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Android - To Do\Shopping List

, 13 Jun 2013 CPOL
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This tip explains how to create a to do or Shopping List app with listview, sqlite, dialog and customadapter

Introduction

This tip shows how a Shopping\To do list application is created. It gives an idea of the following:

  1. Adding a list Item in an Activity
  2. Opening Dialog from Android Activity
  3. Working with SQlite
  4. How to return data from one activity to another

to do list

In this tip, we will be discussing about the first 2 points.

The Beginning

This tip assumes that you are aware of how an Android project is created. Create a new Android Project with the following details:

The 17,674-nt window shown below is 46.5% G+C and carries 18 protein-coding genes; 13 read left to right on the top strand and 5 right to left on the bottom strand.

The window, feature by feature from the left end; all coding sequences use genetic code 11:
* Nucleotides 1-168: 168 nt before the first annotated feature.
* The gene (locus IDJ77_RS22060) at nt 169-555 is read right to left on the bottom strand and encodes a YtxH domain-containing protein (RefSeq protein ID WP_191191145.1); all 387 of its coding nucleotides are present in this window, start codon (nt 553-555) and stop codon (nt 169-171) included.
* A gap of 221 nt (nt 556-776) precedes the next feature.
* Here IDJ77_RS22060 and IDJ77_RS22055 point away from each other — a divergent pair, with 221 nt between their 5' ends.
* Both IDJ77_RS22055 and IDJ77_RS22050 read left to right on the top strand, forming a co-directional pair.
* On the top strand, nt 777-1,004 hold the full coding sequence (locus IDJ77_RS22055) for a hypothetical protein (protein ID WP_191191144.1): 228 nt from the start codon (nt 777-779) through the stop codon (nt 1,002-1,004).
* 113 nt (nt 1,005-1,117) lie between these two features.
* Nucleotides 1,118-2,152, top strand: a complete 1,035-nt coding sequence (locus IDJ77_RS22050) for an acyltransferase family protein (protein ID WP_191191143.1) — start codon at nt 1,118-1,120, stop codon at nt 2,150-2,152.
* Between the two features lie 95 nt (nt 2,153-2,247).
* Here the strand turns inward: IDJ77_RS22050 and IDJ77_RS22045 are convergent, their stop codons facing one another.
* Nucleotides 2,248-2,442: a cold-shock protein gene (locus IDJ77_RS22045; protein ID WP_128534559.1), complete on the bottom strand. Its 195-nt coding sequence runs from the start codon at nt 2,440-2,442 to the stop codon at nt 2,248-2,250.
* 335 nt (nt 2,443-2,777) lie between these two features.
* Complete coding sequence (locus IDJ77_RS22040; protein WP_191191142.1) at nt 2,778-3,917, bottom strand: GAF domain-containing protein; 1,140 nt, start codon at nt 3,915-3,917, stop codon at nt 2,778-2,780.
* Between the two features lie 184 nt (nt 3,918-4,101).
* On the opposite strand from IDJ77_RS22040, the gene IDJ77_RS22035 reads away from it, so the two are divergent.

• Application Name = UtilityPlus Project Name = UtilityPlus Package Name = com.utility.utilityplus
  • Minimum Required SDK & Target SDK = API 11 Android 3.0 (HoneyComb) and Click Finish.

Activities & Resources

This application contains the following major components:

  1. MainActivity - Displaying the list of existing Shopping\To do List
  2. Dialog - A pop-up asking for the name of list from user
  3. Add new Data Activity - User would enter the content of list here.
  4. Adapter - For display of Data in MainActivity
  5. DatabaseHelper - For connecting and communicating with MainApplication

Using the Code

Adding a List Item in an Activity

Before moving on, we need to understand a few basic concepts, which are being used here:

  • ListView - Displays a scrollable list of logically related items. It's an important UI Component and is used in many apps for various purposes.